Upon waking on Saturday morning, I could feel the soreness in my tailbone, which was different than my other chronic issues with spinal and pelvic arthritis. I knew it was the cyst, and I thought, “Well, at least this next Friday it will be removed.” I didn’t have much longer to go. By Sunday it was more painful and had swelled. Oh, no, don’t start with me now; surgery is so close! Well, just my luck, by Monday it had abscessed the worst it ever has. Seriously, why? Back to the hospital, I went.
The treacherous, excruciating ride to the hospital was torture. If you ever experienced a pilonidal cyst, you would understand that any movement is unbearable. I have had several traumatic trips to the hospital, more than I would like to admit, but this time couldn’t be excluded from my experiences. They could tell my discomfort and my inability to sit, so they got me into a room ASAP. The staff was very understanding and controlled my pain immediately. They paged my surgeon and assessed the situation.
After a short time, they decided to hold off until the scheduled surgery time, prescribed me antibiotics and pain medication, and I was discharged. So I got back into the car for that excruciating drive home. Thank goodness some of the pain was under control, but it was still uncomfortable. I believe it started leaking out a sinus from this excursion.
I went straight home to lie down to try and sleep. There is sweet relief when it starts to drain because the pressure is released, just like any other HS flare. It ruptured in the middle of the night, and I woke up to a mess.
Purulent puss, blood, and wet gauze bandages were in my jammies. Ewe, Eek! It sure felt 50% better, and it drained for two days. Friday could not come fast enough.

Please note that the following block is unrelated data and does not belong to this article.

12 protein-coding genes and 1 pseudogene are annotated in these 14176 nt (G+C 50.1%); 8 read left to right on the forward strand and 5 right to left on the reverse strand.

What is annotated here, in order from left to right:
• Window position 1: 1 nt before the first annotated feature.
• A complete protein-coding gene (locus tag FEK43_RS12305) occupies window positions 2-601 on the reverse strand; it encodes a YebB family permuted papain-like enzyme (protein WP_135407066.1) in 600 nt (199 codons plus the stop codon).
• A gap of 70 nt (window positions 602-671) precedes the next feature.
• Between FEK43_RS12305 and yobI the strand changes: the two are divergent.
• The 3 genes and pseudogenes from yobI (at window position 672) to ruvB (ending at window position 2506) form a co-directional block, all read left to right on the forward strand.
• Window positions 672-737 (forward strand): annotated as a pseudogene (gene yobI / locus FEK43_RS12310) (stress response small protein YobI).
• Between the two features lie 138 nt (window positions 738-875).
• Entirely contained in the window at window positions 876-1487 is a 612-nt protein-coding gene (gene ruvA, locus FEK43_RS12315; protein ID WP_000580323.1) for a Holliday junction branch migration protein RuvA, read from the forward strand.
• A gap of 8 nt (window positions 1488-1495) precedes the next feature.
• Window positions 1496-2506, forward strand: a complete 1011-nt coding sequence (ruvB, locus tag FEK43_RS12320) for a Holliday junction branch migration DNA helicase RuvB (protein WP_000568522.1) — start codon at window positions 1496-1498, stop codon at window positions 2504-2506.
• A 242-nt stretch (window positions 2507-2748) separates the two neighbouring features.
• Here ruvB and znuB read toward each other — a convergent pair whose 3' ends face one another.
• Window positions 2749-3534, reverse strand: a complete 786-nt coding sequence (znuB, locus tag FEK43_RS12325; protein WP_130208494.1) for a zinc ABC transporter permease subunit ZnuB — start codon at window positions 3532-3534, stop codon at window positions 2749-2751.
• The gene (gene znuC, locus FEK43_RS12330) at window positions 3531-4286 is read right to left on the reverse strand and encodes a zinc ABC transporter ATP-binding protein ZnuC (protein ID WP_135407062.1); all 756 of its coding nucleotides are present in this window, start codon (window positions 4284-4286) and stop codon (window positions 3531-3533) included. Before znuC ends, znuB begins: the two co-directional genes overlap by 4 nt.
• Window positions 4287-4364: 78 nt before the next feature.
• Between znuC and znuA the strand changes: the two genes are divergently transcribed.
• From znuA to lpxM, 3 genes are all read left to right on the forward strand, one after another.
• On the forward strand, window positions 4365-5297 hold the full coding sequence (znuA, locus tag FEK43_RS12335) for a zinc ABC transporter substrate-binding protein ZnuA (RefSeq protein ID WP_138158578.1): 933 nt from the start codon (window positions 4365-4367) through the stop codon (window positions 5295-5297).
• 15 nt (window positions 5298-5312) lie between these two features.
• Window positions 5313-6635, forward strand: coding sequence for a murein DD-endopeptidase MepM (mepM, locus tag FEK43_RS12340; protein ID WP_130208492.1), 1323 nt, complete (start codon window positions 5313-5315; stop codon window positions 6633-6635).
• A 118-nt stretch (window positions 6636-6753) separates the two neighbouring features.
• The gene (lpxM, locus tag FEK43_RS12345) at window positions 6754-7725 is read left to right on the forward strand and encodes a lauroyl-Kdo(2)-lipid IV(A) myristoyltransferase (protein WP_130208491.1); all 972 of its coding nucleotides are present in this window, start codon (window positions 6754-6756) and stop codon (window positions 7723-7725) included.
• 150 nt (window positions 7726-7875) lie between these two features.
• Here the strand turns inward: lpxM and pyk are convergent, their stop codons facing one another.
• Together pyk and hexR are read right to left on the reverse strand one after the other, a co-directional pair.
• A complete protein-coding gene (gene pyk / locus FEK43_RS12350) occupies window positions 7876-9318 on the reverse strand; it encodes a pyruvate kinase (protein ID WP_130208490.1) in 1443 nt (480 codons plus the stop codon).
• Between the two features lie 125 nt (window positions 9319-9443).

On Friday, surgery time was scheduled for ten a.m. I arrived at 8:15 to register and be prepared. Vitals, gown, blood drawn, and IV and fluids placed. All ready and set to go. Shortly on my way to pre-op, I hoped. It was already a long, tiring day. By ten a.m., I was still waiting. Of course anxiety and anticipation were growing. What’s taking so long, my surgery is scheduled for ten? Well, it’s past ten! I called the nurse to ask why.
The surgeon was delayed by fifteen minutes in his previous surgery. I said, “Ok, take your time, hehe!”
Before too long, they brought me to the pre-operation room. They gave me a cute hair net to wear, checked my vitals again and talked with the anesthesiologist. He gave me an injection and before I even hit the operating room doors, I was out like a light. I didn’t receive general anesthesia, just strong sedation. So I did all my breathing on my own.
No need for post-operative recovery, I just went directly back to my patient room. Before I knew it, I was coming in and out of sedation and on my way to my room, with my family already waiting there too. Such jokesters they are, so funny.
Once I was more alert, they got me some apple juice and peanut butter toast. I was in need: dry throat and hungry. The doctor came in and chatted. Everything went well, and he discussed what to expect and how to care for the wound. I had eaten so I was able to get more pain medication; I was tender for sure.